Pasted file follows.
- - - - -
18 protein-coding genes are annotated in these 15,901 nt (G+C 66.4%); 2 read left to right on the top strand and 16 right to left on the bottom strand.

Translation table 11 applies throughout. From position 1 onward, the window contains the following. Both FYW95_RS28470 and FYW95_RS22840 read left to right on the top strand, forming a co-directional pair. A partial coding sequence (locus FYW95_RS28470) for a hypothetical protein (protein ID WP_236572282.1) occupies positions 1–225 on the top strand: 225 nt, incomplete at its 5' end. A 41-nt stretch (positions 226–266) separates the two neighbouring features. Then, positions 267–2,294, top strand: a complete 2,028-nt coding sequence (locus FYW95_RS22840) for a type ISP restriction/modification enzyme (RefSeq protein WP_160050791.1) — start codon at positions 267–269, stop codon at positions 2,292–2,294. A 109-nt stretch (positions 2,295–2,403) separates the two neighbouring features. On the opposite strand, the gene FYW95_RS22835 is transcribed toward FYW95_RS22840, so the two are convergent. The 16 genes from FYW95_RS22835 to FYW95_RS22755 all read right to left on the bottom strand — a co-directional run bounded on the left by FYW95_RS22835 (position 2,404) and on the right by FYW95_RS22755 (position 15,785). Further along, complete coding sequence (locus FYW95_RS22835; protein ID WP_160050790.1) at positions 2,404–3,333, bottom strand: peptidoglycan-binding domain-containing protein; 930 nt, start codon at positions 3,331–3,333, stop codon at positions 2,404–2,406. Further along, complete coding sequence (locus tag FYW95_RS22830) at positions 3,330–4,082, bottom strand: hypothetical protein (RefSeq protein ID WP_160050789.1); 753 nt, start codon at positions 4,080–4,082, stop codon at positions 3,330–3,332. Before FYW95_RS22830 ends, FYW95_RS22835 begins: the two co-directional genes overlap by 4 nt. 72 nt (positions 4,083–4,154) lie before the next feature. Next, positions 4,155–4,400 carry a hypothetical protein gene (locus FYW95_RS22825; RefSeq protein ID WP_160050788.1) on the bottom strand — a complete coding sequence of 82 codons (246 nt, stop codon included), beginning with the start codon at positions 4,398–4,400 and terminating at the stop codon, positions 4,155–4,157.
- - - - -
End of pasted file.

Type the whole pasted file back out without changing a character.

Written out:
18 protein-coding genes are annotated in these 15,901 nt (G+C 66.4%); 2 read left to right on the top strand and 16 right to left on the bottom strand.

Translation table 11 applies throughout. From position 1 onward, the window contains the following. Both FYW95_RS28470 and FYW95_RS22840 read left to right on the top strand, forming a co-directional pair. A partial coding sequence (locus FYW95_RS28470) for a hypothetical protein (protein ID WP_236572282.1) occupies positions 1–225 on the top strand: 225 nt, incomplete at its 5' end. A 41-nt stretch (positions 226–266) separates the two neighbouring features. Then, positions 267–2,294, top strand: a complete 2,028-nt coding sequence (locus FYW95_RS22840) for a type ISP restriction/modification enzyme (RefSeq protein WP_160050791.1) — start codon at positions 267–269, stop codon at positions 2,292–2,294. A 109-nt stretch (positions 2,295–2,403) separates the two neighbouring features. On the opposite strand, the gene FYW95_RS22835 is transcribed toward FYW95_RS22840, so the two are convergent. The 16 genes from FYW95_RS22835 to FYW95_RS22755 all read right to left on the bottom strand — a co-directional run bounded on the left by FYW95_RS22835 (position 2,404) and on the right by FYW95_RS22755 (position 15,785). Further along, complete coding sequence (locus FYW95_RS22835; protein ID WP_160050790.1) at positions 2,404–3,333, bottom strand: peptidoglycan-binding domain-containing protein; 930 nt, start codon at positions 3,331–3,333, stop codon at positions 2,404–2,406. Further along, complete coding sequence (locus tag FYW95_RS22830) at positions 3,330–4,082, bottom strand: hypothetical protein (RefSeq protein ID WP_160050789.1); 753 nt, start codon at positions 4,080–4,082, stop codon at positions 3,330–3,332. Before FYW95_RS22830 ends, FYW95_RS22835 begins: the two co-directional genes overlap by 4 nt. 72 nt (positions 4,083–4,154) lie before the next feature. Next, positions 4,155–4,400 carry a hypothetical protein gene (locus FYW95_RS22825; RefSeq protein ID WP_160050788.1) on the bottom strand — a complete coding sequence of 82 codons (246 nt, stop codon included), beginning with the start codon at positions 4,398–4,400 and terminating at the stop codon, positions 4,155–4,157.